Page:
Preservation notes

Written by James DaMico, Graphics Project Archivist

One of the tasks of the archivist is to ensure that collections are stable enough for a researcher to handle. This task is called preservation. The American Institute for Conservation (AIC) defines preservation as “The protection of cultural property through activities that minimize chemical and physical deterioration and damage and that prevent loss of informational content. The primary goal of preservation is to prolong the existence of cultural property.”[a]

Examples of this task range from placing material in Mylar sleeves, four flap enclosures, archival mats or creating copy photographs or microfilm of the original that has been deemed too fragile to handle. All of the above mentioned methods provide and protect the original item and surrounding items from further damage.

All material such as newspapers, photographs, architectural drawings and magnetic media suffers from inherent vice which is a term used to describe the internal instability of an item that is “introduced during its manufacture” [b]. This instability leads to both mechanical and chemical failure. Other factors that contribute to the degradation of cultural property are poor handling, improper storage material, uncontrolled temperature and humidity, pests, pollutants both external and internal and theft.

For example, newspapers are composed of highly acidic wood pulp which turns brittle and yellow in a short span of time. Flexible photographic negatives were first manufactured using cellulose nitrate plastic and then cellulose acetate plastic, also known as safety film. The former, particularly in motion picture film, is highly volatile and once it begins to deteriorate, loss of image becomes greater at an increased rate.  For more information see: http://cool.conservation-us.org/byauth/messier/negrmcc.html

Top view of the [Bennett family (?) photo album]

Copyright RIHS 2011

This is a photo album comprised of family portraits in the tintype and carte de visite photograph formats. A Tintype is a direct photograph that uses the wet collodion negative process on a sheet of lacquered iron. Tintypes were inexpensive to produce and purchase and were generally found in photo albums or paper window mats and were popular from about 1860-1890. Carte de visite photographs or visiting cards are albumen positives that are mounted on card and measure 4.75 x 2.5 inches. The carte de visite was also an inexpensive photograph to produce and purchase and were popular from about 1860-1880.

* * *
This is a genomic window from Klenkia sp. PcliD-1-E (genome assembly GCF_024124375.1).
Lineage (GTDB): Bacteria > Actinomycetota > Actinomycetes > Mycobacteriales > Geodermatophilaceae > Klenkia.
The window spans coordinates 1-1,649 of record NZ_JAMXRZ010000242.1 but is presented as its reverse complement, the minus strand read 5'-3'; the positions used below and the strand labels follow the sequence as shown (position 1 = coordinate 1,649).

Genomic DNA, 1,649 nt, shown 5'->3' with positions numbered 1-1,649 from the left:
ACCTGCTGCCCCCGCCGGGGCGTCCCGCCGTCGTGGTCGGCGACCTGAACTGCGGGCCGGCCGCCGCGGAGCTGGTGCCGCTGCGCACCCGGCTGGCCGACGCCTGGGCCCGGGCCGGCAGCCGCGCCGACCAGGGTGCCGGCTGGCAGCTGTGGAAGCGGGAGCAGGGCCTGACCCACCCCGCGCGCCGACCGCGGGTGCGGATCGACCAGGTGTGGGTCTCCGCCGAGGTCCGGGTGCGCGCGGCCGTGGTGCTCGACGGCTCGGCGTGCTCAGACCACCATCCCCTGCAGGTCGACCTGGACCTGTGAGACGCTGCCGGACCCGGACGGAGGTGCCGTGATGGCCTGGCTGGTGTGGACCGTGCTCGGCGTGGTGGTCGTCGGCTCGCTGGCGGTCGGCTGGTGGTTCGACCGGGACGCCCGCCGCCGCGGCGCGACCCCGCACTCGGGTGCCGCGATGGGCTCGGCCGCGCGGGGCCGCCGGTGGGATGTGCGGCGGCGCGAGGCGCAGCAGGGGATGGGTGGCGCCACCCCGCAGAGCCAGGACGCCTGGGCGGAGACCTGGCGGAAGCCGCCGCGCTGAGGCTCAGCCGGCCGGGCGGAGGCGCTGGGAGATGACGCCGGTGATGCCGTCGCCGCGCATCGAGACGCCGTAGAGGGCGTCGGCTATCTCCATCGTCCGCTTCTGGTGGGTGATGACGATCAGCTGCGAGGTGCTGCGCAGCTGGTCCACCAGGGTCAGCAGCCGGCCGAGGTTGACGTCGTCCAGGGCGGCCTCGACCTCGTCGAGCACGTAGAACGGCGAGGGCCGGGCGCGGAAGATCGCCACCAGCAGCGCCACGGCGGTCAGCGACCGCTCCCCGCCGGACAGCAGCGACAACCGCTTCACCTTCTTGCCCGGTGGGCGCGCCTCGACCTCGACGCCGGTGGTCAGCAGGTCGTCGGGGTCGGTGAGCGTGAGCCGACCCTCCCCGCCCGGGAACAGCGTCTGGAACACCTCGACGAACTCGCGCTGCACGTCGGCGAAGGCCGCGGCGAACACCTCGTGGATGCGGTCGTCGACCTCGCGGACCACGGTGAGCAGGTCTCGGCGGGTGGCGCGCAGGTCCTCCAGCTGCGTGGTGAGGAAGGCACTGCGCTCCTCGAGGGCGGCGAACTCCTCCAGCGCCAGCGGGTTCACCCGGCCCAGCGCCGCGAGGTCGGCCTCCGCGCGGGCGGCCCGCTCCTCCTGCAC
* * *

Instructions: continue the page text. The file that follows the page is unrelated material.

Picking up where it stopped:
View of how the album pages had become detached from the spine. The covers of this album have separated from the spine and the lining is exposed. The pages are very acidic and brittle. The original binding had become brittle resulting in the pages separating from the spine. Notice also how the tintype has become loose from the window mat. If left in this state, the tintypes would have become further damaged.

Copyright RIHS 2011

Copyright RIHS 2011

A decision was made by the Graphics Project Archivist to first assign an artificial page numbering system for the album. The pages numbers are indicated as such [x].

Copyright RIHS 2011

This ensures that the original order of the images is retained. The endangered tintypes were placed in four flap enclosures with the page number and a brief description of the image on the front. Four flap enclosures allow a researcher to easily view an image without causing further damage. The enclosed tintype was then placed in a 4 x 5 inch Mylar sleeve for easy access.

Tintypes housed in four flap enclosures and Mylar sleeve

Copyright RIHS 2011

All original pages have been retained as some of them have identifying information on them. The pages have been placed in acid free folders in groups of 10. When a page was intact with no loose tintypes, the entire page was placed in a 5 x 7 inch four flap enclosure and then into a 5 x 7 inch thumb cut envelope.

This is an example of two pages that were still bound together although very poorly. The photographs have remained in the window mats. The pages were individually placed in acid free 5 x 7 inch four flap enclosures.

Copyright RIHS 2011

[a] AIC Definitions of Conservation Terminology. http://cool.conservation-us.org/waac/wn/wn18/wn18-2/wn18-202.html (accessed 2011_05_03)

[b] Lesson 1: What is paper preservation? http://www.ncptt.org/pdf/1999-30.pdf (accessed 2011_05_03)

Recommended reading:

    Preserving Your Collection of Film-Based Photographic Negatives
    http://palimpsest.stanford.edu/byauth/messier/negrmcc.html

    National Park Service – Museum Management Program
    http://www.nps.gov/history/museum/publications/MHI/mushbkI.html

    AIC Definitions of Conservation Terminology
    http://cool.conservation-us.org/waac/wn/wn18/wn18-2/wn18-202.html

    Van Der Reyden, Dianne. “The Science-Based Fight Against Inherent Vice.” International Preservation News 50 (2010): 5-10. International Federation of Library Associations and Institutions (IFLA) Core Activity on Preservation and Conservation (PAC). Web. (accessed 2011_05_03) (http://www.ifla.org/files/pac/ipn/50-may-2010.pdf#page=5).

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